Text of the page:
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Where to go to get US dollars in your hands: Comparing the best international money transfer services

With the Australian dollar up one day and down the next, transferring money to the US can be a nerve-racking affair. So with all the transfer options out there, where will you get the best price? Techly has done the leg work for you.

We went to a number of services, and compared how much they differed from the current exchange rate, which was 0.7182 at the time of writing. (It’s doing a little better today but continues to fluctuate.)

Unless otherwise specified, the dollar sign [$] refers to Australian dollars.

One more thing – while we’re looking at US transfers, many of these apply to more global currencies as well, such pound sterling, euros, and many more.

World First

worldfirst
World First offered close to the exchange rate, give or take a few tenths, at 0.7138. While there is a $10 fee for transfers under $10,000 the only fee for transfers over $10,000 is the takeout on the exchange rate.

As such, World First seems geared towards big spenders, or businesses making large and frequent transactions.

Transfers can take up to a day to complete. World First also offer locking in a rate for up to two years in advance.

How many US dollars you’ll get for $1000
The fee comes out at the front end, so you’d actually be sending $990, for which you would receive a total of $US706.62.

OrbitRemit


OrbitRemit offered an exchange rate of 0.7046, plus a $5 fee – although your first transaction with the company is free, as are transfers over $10,000.

Transfers through Orbit Remit are done strictly via internet banking, go straight into bank accounts, and take one to two days.

The only option for cash pick-ups are for China, the Philippines, and Vietnam.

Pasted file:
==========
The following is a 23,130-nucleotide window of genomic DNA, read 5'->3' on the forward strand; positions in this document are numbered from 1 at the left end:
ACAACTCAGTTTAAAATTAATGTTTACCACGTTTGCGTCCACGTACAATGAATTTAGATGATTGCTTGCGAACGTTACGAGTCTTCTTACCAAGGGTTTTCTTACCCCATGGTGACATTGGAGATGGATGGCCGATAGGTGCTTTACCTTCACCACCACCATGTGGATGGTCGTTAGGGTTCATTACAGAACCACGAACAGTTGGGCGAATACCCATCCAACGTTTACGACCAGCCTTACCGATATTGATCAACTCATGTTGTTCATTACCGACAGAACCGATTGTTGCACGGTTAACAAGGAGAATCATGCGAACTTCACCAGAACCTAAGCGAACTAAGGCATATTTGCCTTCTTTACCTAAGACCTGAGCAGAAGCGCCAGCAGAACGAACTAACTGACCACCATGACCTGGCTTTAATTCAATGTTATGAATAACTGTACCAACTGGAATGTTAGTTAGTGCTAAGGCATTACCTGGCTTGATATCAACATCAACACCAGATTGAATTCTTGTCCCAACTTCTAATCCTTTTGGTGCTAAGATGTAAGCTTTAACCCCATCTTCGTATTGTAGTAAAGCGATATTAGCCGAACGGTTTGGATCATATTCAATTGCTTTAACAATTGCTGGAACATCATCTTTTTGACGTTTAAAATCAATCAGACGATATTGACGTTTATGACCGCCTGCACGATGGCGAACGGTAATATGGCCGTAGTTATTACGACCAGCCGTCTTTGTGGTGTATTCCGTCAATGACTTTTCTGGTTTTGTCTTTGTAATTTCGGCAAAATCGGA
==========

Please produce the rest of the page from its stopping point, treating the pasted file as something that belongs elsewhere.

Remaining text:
How many US dollars you’ll get for $1000
With Orbit Remit charging their fee in Aussie dollars, your $1000 is actually $995, which will give you a total of $US701.08.

CurrencyFair

With the Australian dollar slowly descending to a point where it has descended past the point where it was during the GFC, transfer money to the U.S. can be a nerve-racking affair.  (via CurrencyFair and Finovate)

CurrencyFair offered a rate of 0.7105, as well as charging a $US4 transfer fee. CurrencyFair say the more users they get, the more this transfer fee will decrease. Also, it generally takes a few days for the money to clear.

How many US dollars you’ll get for $1000
$US710.50 minus the $US4 for a total of $US706.50.

PayPal

With the Australian dollar slowly descending to a point where it has descended past the point where it was during the GFC, transfer money to the U.S. can be a nerve-racking affair.  (via PayPal)

Known as the business to take care of your money online, PayPal offered an exchange rate of 0.691795. Unlike the other systems, PayPal’s international transfer fees are based on a percentage: 1 per cent for transfers to the US if the money goes from your bank account or PayPal account, but 3.9 per cent of the total amount transferred, plus a $USD0.30 transaction fee, if you use a credit card (for a full list of transfer fees according to country, click here).

How many US dollars you’ll get for $1000
Let’s assume you’re using your bank or PayPal account.

$1000 gives you $US691.79 minus a 1 per cent fee leaves you with a total of $US684.87.

Western Union

westernunion
Western Union offered an exchange rate of 0.6917, with fees starting at $4.99 and scaling up to $30.